Articles filed under Noise from USA
PORTSMOUTH — The combination of the noise and shadows generated by the town's wind turbine has rankled some neighbors who voiced their frustration to the Town Council during its meeting Monday.
Big Blue will now have to file a noise modeling of the installed wind turbines that indicates projected compliance with MPCA noise standards within 30 days of order, including monitoring during periods of curtailment; an on/off monitoring protocol within 60 days of order; and a completed on/off noise monitoring study within nine months of the order.
“Habitat degradation is always conceived of as clear cutting, or, you know, changing the environment in a physical way. But this is an acoustic degradation of the environment,” Guralnick said. “We think it is a real conservation concern.” ...“Animals are constantly surveying their environment and making decisions based on risk. And one thing noise does is it degrades this really important sensory channel,” he said.
BURLINGTON, Vt. (WCAX) - How loud wind turbines can run has been whipping up debate for years.
“The wind noise rule as… approved is not going to protect Vermonters from the harm that we have already experienced from industrial wind turbines,” said Annette Smith, head of the group Vermonters for a Clean Environment and a longtime critic of industrial wind projects. “It is a step in the right direction.”
MONTPELIER — The Legislative Committee on Administrative Rules accepted sound standards crafted by the Public Utilities Commission for wind turbines by a 5-2 vote. This rule-making initiative is a requirement of 2016’s Act 174 energy siting policy.
In approving stricter sound limits for ridgeline wind turbines Thursday afternoon, the Legislative Committee on Administrative Rules has managed to upset both sides on the wind energy debate. The proposed sound standards have been in the works for more than a year, and they long ago set off a war of words between the various factions in the wind energy debate.
A group opposing wind turbines in Vermont has taken what its organizers say is an unprecedented step by filing a public records request with several legislators who are reviewing new sound limits for future wind-energy projects. Two of the legislators have already turned over all the requested documents. Six have not.
David Dardi, who lives near the turbine and who had been keeping track of the turbine noise, said the turbine continued to “disrupt the sleep and adversely impact the lives and health of both my neighbors and myself.” ...Selectman Karen Canfield said she would support to curtail the use of the turbine from 11 p.m. to 6 a.m. in the summer.
The rule proposed by the Public Utility Commission sets a 42-decibel limit for wind turbines during the day, when measured 100 feet from the outside of neighboring homes, and a 39-decibel limit at night. The Legislative Committee on Administrative Rules chose to extend the deadline for a vote on the rule.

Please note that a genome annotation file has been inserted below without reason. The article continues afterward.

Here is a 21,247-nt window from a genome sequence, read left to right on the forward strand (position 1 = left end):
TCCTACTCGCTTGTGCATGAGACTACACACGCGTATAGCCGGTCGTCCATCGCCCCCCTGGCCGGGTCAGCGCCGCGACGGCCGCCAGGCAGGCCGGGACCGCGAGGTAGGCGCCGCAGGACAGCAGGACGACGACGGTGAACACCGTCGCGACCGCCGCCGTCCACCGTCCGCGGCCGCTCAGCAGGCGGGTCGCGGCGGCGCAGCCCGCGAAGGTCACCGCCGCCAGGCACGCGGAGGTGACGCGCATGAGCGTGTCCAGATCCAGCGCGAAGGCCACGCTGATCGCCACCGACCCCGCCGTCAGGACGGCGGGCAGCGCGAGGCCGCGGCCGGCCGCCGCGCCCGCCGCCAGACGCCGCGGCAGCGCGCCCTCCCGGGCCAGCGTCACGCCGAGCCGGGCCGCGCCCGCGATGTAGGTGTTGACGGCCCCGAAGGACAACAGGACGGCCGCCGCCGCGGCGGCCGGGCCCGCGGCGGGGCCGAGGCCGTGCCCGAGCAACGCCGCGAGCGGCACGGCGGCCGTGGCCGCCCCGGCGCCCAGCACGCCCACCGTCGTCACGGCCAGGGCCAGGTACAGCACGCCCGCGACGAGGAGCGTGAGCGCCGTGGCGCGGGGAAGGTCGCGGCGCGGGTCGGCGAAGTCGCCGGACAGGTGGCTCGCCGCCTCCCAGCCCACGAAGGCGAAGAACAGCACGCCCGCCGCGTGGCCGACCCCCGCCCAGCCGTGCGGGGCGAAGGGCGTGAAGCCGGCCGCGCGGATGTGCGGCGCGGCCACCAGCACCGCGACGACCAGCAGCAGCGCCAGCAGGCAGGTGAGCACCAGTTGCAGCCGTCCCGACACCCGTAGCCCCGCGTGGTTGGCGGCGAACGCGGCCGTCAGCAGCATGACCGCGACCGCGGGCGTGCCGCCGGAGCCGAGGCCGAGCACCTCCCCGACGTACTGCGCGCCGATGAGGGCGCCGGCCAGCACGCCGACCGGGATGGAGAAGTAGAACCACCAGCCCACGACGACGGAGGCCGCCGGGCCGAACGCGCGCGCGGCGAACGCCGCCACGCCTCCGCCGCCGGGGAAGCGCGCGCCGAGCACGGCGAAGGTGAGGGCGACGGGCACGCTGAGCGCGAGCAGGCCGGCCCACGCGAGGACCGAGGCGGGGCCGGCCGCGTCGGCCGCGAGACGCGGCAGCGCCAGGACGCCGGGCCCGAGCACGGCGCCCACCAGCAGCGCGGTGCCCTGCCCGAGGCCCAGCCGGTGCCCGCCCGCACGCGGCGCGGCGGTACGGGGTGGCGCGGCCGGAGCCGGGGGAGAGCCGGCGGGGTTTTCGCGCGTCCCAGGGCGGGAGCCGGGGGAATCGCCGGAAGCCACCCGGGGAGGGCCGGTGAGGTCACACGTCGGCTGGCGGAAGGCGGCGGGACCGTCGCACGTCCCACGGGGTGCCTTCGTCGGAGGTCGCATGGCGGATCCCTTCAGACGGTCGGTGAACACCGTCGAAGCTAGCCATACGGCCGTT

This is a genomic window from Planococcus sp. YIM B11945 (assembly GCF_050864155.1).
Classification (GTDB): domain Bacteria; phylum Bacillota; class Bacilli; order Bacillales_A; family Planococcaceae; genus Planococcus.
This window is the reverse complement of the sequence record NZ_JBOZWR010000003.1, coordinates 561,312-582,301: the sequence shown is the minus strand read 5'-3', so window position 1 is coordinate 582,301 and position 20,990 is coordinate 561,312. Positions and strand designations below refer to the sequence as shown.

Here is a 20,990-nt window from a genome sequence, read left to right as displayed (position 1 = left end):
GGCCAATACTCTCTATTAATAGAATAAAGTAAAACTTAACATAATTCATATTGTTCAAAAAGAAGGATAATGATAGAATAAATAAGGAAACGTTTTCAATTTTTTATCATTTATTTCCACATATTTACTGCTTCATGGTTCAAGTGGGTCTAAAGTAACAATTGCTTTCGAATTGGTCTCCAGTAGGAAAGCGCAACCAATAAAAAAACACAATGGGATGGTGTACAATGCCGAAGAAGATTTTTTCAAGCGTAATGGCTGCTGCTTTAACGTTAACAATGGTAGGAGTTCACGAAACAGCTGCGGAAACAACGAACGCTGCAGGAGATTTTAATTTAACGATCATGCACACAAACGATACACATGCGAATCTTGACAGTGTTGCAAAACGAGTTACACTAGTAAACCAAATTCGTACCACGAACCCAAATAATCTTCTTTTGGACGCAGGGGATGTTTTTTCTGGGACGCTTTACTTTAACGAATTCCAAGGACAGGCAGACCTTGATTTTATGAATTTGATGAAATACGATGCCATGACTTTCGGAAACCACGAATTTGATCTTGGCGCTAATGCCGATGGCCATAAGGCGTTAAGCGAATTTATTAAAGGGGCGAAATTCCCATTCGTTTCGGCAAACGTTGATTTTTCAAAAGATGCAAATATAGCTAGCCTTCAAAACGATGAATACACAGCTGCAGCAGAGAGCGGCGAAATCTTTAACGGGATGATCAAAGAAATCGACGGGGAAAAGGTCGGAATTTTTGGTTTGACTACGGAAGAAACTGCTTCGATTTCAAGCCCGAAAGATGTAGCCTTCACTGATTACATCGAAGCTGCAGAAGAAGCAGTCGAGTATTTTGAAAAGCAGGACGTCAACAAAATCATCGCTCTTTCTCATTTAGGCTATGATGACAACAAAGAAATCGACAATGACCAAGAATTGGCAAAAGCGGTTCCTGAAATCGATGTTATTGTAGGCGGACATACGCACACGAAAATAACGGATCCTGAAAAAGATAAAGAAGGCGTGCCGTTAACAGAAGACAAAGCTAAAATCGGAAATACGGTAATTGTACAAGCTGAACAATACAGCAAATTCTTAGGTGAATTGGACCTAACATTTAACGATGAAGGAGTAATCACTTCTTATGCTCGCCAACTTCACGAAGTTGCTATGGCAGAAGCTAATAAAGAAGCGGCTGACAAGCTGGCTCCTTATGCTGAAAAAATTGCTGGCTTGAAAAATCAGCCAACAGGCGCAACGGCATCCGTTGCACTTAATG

The committee’s charge is rather to ask a fairly narrow set of questions about a rule, Benning said, including whether it meets the intent of the legislation that enabled it, whether the rule is arbitrary, and whether its potential economic effects are adequately described. Benning said he’s satisfied the rule meets all these criteria.
Residents in Scituate who live near a wind turbine claim it's ruining the quality of their lives. Many say the wind turbine is causing nausea, dizziness, ringing in ears and sleep deprivation and they want it shut down for good.
Acting Town Administrator Al Bangert said they agreed to shut down the turbine during the hours of 11 p.m. to 6 a.m. when the wind blows from the southwest. ...Officials said since then, complaints have dropped more than 60 percent. But there has been a financial cost as well. Bangert is forecasting a financial loss of more than $100,000 per year whenever the blades power down.
In 2015, the town conducted a study and found that complaints from residents were most common during the summer between 11 p.m. and 6 a.m., when the wind was less than 10 mph and blowing in a southwest direction. During the last two summers, between June and October, the town has shut down the turbine when those conditions are met.
Residents of Savoy have the opportunity to save themselves from this same peril (most likely worse, with five much larger turbines), during the upcoming turbine hearing on Sept. 24. One hearing. One night. Make the right decision.
State regulators sided with the McLanes, generally, and operators will now have to use meteorological data to stop the blades before ice forms. The project's original state permit said the turbines would have to be paused only after ice is detected. (The PUC Order can be found by clicking the document icon to the right.)
Councilman Wayne Rogers called on his fellow Town Board members to explore modifications to the town law adopted prior to the construction of the Jericho Rise project to address some of the problems that have arisen since the wind farm began operation at the end of last year.
David Janes of rural Toronto, South Dakota, said he and his late wife had built a retirement home on their South Dakota farm site 17 years ago. ...“But when the turbines are running, I can’t hear the birds. All I hear is swoosh, swoosh swoosh, like a jet plane engine.”
It's all likely to prove academic, since LCAR is almost certain to vote down the rules sometime after leaf-peeping season. At that point, the PSB would have to resume work on a new set of rules. Given the fact that the board and the Scott administration take a dim view of ridgeline wind and most legislators are in favor of renewable energy including wind, it's going to be very tricky to find a set of rules acceptable to all parties.
A legislative panel has deferred action on a proposal that could have significant impacts on the future of ridgeline wind energy in Vermont.